In case you’re wondering, no, I am not sleeping with Griff, nor have we ever even slept in the same room. Although one may expect differently from a man who picks up fifteen year-old runaways and takes them across the country while teaching them the ways of a confidence man, he has always treated me like an absolute gentleman would.
That being said, if I knew then what I know now, I definitely wouldn’t have gone off with the man who offered to pay for my train ticket to New York on that fateful day two months ago. I would have kept on waiting at that train station for my intended ride out of town, which would have only taken me a few miles away, not across the country.
Instead, I’ve spent the last sixty days on quite the adventure while learning the ways of the scam. And Griff treats like I’m his daughter or something, but without all that judging and punishing or whatever. And he spoils me rotten, which is made really obvious by the room he’s set me up in here at the Waldorf Astoria. Sure, it’s not the Presidential Suite or anything like that. Not that he couldn’t get the Presidential Suite. He just hates being up any higher in a building than he has to be.
And even more important is all I’ve learned since I’ve met him, most specifically, the art of the con. I can’t say I’m interested in spending my life scamming people out of their hard-earned money and stuff, but there’s some great people skills which come along with the territory.
But here’s the real thing I’ve learned: You can’t trust anyone.
He walks through the luxurious hotel room interior and exits on the other side without another word. I’m left to follow behind him. I grab my backpack off the edge of the bed as I pass and pray he’s planning on returning soon to pick up the rest of my stuff.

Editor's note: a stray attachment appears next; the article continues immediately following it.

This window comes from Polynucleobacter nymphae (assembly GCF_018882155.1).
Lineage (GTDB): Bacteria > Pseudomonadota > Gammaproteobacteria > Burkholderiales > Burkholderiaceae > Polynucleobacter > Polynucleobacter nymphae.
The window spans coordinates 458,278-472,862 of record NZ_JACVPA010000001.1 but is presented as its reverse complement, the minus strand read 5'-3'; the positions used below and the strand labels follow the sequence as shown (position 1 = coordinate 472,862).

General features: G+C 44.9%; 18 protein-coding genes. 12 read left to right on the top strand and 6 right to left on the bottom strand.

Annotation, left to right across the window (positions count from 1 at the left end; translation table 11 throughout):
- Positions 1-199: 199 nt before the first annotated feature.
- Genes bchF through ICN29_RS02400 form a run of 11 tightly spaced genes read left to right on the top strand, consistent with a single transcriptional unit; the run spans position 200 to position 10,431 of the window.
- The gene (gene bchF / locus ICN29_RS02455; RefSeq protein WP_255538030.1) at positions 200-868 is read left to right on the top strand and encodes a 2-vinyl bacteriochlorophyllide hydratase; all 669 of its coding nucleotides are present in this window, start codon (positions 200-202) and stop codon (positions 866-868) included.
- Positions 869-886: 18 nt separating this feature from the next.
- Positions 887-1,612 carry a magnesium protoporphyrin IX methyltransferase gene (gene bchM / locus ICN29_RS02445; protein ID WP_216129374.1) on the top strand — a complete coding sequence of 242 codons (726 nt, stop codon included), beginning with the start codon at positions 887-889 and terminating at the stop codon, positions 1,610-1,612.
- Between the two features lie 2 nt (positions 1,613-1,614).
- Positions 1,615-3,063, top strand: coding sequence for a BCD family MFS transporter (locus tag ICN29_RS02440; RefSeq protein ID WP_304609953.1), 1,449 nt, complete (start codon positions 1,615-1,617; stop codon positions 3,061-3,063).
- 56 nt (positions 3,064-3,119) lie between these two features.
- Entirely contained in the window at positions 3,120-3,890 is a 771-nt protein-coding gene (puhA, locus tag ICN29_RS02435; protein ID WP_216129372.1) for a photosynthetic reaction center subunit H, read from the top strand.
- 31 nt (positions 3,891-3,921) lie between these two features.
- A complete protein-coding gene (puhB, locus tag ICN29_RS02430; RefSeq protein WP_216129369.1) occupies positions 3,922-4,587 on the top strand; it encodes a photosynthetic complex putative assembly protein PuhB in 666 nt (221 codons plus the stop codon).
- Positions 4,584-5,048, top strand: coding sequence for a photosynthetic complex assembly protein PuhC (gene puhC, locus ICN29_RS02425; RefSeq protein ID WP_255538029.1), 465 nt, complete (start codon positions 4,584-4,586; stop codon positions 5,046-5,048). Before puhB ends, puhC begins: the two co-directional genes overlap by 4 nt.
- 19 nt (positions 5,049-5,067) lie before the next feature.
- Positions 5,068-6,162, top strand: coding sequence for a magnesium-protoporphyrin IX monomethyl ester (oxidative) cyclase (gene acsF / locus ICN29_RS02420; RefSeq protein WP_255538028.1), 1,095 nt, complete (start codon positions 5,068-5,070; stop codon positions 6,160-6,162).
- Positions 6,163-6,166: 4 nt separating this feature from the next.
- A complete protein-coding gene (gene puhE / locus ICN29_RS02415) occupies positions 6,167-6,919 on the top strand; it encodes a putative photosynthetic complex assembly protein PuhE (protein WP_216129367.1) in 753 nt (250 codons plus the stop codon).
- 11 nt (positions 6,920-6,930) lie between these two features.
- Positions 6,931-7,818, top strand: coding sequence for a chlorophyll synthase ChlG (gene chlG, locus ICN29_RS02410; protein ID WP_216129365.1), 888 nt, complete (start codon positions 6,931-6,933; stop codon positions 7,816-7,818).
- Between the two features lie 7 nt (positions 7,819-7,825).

I catch the door just before it closes and step into the hotel’s lush hallway.
I suppose now is as good of a time as any to mention how we didn’t pay for this room. Griff hasn’t even paid for lunch in years, unless it’s part of an In and In, you know, where he is certain to get a better payout in the end. I wasn’t around when he pulled the game he used to get us these rooms, but I would guess it’s one of his old favorites, like his supposedly patented version of the Badger Game.
The Badger Game is an old con man standard. Basically, you get a woman to approach a man, usually married, and convince him to go with her to a private location, a hotel room or something. From there, you can probably guess how things move forward. Somehow pictures end up appearing of the night, and the man finds himself being blackmailed. It’s a pretty easy scam to pull.
Griff’s version, which he likes to call the Bucky Badger, is designed in such a way that he doesn’t actually have to get people into compromising positions, but convinces them he caught them in one anyways.
Usually a few vague comments about recent nights out drinking can do the trick. He’ll go from manager to manager at one of these hotels until he finds someone who bites and gives out the comped rooms. If it’s really necessary, he finds one of the girls who work the bars in these places. They’re always good for pointing out the employees who get into the most trouble.